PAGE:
Fetch and Horror: 3 examples of how fetch and render in GSC can reveal big SEO problems

In May 2014, some powerful functionality debuted in the “fetch as Google” feature in Google Search Console — the ability to fetch and render.

When you ask Google to fetch and render, its crawler will fetch all necessary resources so it can accurately render a page, including images, CSS and JavaScript. Google then provides a preview snapshot of what Googlebot sees versus what a typical user sees. That’s important to know, since sites could be inadvertently blocking resources, which could impact how much content gets rendered.

Adding fetch and render was a big deal, since it helps reveal issues with how content is being indexed. With this functionality, webmasters can ensure that Googlebot is able to fetch all necessary resources in order for the render to be accurate; with many webmasters disallowing important directories and files via robots.txt, Googlebot might be seeing a limited view of the page.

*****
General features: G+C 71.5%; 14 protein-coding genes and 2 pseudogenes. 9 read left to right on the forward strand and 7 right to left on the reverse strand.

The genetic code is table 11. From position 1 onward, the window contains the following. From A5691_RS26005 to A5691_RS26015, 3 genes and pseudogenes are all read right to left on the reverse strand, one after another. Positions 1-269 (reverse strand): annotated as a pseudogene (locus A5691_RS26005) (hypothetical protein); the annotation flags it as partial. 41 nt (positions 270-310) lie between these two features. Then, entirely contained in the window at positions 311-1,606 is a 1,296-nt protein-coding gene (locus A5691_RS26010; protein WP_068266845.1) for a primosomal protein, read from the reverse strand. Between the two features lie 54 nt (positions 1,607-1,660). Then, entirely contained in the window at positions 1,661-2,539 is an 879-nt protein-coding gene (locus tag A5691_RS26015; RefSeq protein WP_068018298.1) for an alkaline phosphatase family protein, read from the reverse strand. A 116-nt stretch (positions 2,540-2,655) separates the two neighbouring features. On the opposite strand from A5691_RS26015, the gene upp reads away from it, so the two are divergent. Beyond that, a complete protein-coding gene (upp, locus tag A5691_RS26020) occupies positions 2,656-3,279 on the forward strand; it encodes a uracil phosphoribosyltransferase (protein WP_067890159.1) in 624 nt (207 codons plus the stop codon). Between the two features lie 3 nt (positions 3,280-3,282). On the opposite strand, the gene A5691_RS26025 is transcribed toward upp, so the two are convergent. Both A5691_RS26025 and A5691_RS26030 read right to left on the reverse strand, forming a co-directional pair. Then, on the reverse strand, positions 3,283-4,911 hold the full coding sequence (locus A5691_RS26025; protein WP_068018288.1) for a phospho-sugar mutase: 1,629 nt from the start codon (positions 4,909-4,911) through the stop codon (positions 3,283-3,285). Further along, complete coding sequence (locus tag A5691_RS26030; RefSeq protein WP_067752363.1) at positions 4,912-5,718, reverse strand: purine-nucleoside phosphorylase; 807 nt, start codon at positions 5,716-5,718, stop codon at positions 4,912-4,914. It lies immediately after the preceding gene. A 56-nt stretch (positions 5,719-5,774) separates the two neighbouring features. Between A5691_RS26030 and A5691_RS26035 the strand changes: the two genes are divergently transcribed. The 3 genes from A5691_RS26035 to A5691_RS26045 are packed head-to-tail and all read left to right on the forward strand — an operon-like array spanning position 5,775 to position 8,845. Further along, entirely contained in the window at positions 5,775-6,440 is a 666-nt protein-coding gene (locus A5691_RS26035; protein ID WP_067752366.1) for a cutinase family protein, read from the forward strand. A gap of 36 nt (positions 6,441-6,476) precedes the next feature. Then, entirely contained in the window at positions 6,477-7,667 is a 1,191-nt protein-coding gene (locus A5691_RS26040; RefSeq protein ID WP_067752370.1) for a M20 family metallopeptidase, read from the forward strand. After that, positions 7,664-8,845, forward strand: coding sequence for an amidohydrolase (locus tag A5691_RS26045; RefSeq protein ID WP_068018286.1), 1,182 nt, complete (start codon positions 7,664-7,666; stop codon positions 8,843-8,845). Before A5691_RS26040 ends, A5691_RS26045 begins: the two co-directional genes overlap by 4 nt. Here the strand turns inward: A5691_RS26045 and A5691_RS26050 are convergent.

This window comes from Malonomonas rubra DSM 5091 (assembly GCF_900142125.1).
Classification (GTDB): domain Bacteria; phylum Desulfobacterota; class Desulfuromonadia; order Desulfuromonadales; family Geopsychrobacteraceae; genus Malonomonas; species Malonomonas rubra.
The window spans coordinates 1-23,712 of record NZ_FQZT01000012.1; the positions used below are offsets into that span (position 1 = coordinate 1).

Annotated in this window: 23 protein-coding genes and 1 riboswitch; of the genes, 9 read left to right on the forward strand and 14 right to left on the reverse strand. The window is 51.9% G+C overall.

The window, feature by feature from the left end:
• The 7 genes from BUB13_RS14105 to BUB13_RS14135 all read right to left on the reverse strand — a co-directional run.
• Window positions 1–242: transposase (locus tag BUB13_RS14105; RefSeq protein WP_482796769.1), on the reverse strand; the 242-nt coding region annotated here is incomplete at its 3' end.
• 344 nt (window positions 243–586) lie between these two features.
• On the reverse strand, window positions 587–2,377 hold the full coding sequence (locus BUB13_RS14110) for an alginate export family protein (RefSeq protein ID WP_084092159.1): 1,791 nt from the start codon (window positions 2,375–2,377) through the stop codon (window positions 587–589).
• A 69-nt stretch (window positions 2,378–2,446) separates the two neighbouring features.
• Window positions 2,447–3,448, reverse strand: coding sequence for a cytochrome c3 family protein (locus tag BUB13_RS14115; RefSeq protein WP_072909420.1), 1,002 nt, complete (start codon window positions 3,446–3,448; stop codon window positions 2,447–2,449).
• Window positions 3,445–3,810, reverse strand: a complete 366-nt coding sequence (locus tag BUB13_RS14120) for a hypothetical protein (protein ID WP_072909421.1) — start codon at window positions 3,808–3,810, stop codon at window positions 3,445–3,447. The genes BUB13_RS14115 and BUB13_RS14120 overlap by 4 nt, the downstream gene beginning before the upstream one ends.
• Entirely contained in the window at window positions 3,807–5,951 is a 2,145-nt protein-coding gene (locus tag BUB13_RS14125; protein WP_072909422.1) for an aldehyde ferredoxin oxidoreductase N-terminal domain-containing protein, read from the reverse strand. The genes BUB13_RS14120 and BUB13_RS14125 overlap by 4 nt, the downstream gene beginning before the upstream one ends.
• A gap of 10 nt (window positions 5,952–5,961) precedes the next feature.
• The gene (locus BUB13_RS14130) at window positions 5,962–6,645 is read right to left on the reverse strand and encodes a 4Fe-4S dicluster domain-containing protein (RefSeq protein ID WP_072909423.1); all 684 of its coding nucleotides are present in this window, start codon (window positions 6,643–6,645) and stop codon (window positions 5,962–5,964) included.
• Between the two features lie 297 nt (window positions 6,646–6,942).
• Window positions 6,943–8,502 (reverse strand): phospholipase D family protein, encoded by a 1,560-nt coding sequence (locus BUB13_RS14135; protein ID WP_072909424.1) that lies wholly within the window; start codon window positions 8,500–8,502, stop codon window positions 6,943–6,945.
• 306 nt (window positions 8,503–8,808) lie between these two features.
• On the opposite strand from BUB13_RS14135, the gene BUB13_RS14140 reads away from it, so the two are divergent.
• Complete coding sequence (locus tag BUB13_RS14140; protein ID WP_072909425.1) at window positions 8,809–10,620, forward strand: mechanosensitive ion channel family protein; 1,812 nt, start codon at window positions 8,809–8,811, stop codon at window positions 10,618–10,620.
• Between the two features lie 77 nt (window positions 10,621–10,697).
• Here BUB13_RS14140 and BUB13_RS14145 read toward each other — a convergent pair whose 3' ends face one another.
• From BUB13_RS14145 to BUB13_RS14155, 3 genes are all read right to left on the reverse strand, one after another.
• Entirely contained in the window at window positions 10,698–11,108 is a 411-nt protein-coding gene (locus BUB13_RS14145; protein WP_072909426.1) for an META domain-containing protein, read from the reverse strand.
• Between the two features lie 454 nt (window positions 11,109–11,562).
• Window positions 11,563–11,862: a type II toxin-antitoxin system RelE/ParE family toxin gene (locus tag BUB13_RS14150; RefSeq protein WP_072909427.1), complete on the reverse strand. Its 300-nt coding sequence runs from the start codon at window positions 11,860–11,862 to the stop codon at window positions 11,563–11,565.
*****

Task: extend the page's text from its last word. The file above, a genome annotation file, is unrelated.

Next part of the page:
As former Googler Pierre Far said at the time, “By blocking crawling of CSS and JS, you’re actively harming the indexing of your pages.”

Pierre Far Fetch and Render

Therefore, a technical audit isn’t a technical audit if it doesn’t include testing pages using fetch and render. Using the tool in Google Search Console (GSC), you can test both Google’s desktop and smartphone crawlers to see how Googlebot is rendering each page on your site.

I’ll cover more about the mobile situation later in this post, but for now, I’ll focus on what can happen when you block resources. After checking your own pages, you might just look like this:

SEO Double Take

Credit: Giphy

Let’s take a closer look at three examples I’ve come across during my SEO travels.

[Read the full article on Search Engine Land.]

Some opinions expressed in this article may be those of a guest author and not necessarily Marketing Land. Staff authors are listed here.

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